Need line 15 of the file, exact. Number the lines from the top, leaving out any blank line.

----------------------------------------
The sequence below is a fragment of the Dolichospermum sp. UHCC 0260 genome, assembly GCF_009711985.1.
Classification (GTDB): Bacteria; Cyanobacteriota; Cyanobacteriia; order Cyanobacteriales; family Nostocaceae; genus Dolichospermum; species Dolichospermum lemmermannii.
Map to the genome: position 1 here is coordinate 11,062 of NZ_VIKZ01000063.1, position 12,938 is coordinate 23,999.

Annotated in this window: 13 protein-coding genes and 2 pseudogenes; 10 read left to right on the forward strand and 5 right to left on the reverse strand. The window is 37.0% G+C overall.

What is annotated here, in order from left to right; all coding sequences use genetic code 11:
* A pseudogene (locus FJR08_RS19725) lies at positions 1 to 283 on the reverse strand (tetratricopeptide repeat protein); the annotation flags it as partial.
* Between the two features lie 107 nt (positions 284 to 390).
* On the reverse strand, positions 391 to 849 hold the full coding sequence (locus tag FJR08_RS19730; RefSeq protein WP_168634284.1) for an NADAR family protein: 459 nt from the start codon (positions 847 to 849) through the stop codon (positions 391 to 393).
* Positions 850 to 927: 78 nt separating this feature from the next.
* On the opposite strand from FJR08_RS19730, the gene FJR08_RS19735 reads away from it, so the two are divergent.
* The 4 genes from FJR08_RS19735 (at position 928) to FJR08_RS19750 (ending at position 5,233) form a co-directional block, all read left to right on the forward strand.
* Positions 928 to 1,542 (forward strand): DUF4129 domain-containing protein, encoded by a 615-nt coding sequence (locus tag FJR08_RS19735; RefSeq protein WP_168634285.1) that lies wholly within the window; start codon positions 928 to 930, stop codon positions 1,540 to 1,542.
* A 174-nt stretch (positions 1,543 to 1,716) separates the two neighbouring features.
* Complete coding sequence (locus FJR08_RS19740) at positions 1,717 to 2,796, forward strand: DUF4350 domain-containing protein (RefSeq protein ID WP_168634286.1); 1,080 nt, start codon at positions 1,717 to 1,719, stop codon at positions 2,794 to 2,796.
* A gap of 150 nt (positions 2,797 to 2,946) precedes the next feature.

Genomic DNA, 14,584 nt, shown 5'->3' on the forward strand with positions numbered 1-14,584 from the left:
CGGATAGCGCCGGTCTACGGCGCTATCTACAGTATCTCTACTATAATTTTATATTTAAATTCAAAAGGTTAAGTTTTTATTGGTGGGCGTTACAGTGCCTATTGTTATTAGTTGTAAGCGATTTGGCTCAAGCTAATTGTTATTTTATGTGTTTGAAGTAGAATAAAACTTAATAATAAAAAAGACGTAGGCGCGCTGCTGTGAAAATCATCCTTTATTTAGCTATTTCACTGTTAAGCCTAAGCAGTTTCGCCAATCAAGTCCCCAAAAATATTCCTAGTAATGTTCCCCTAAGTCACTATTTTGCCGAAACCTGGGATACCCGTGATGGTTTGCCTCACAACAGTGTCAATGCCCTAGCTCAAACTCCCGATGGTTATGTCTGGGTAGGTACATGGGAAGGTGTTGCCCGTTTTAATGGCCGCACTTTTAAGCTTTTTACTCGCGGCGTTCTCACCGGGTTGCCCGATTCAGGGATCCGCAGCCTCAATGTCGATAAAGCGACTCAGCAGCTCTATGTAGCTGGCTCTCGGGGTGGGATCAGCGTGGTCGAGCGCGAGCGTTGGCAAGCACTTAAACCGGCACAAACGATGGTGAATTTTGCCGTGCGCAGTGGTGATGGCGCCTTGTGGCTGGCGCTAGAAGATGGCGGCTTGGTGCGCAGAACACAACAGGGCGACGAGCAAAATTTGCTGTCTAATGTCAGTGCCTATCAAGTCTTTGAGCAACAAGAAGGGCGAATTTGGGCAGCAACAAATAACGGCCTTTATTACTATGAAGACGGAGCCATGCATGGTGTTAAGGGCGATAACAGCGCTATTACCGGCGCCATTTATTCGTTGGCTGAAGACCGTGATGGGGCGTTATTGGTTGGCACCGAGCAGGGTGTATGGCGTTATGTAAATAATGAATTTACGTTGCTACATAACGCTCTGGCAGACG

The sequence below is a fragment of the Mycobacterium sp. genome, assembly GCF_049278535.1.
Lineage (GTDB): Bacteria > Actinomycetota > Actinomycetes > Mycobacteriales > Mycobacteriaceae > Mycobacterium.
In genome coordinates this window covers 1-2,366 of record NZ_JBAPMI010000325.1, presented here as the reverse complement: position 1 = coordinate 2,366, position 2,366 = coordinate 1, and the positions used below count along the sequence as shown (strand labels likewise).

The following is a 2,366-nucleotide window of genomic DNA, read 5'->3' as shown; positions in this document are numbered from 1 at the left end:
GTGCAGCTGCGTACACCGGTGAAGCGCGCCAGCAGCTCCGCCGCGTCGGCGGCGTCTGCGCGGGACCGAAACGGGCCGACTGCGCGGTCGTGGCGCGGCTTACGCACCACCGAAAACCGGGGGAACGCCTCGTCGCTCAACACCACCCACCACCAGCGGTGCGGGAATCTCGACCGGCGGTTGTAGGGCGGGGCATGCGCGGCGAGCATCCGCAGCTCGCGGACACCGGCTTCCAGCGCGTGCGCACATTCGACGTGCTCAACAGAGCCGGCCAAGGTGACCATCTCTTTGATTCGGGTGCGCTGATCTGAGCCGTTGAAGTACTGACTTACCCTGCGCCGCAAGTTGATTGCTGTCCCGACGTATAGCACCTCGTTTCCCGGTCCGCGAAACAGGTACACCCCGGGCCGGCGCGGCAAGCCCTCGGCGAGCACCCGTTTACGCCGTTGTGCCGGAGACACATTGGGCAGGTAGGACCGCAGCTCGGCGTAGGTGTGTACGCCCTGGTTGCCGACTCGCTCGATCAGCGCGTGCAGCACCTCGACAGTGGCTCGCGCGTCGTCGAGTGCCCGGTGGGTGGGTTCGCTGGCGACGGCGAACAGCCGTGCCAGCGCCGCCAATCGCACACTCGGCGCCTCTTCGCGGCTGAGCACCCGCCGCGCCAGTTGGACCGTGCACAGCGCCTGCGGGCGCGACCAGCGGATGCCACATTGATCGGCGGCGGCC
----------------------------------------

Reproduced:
* A gap of 150 nt (positions 2,797 to 2,946) precedes the next feature.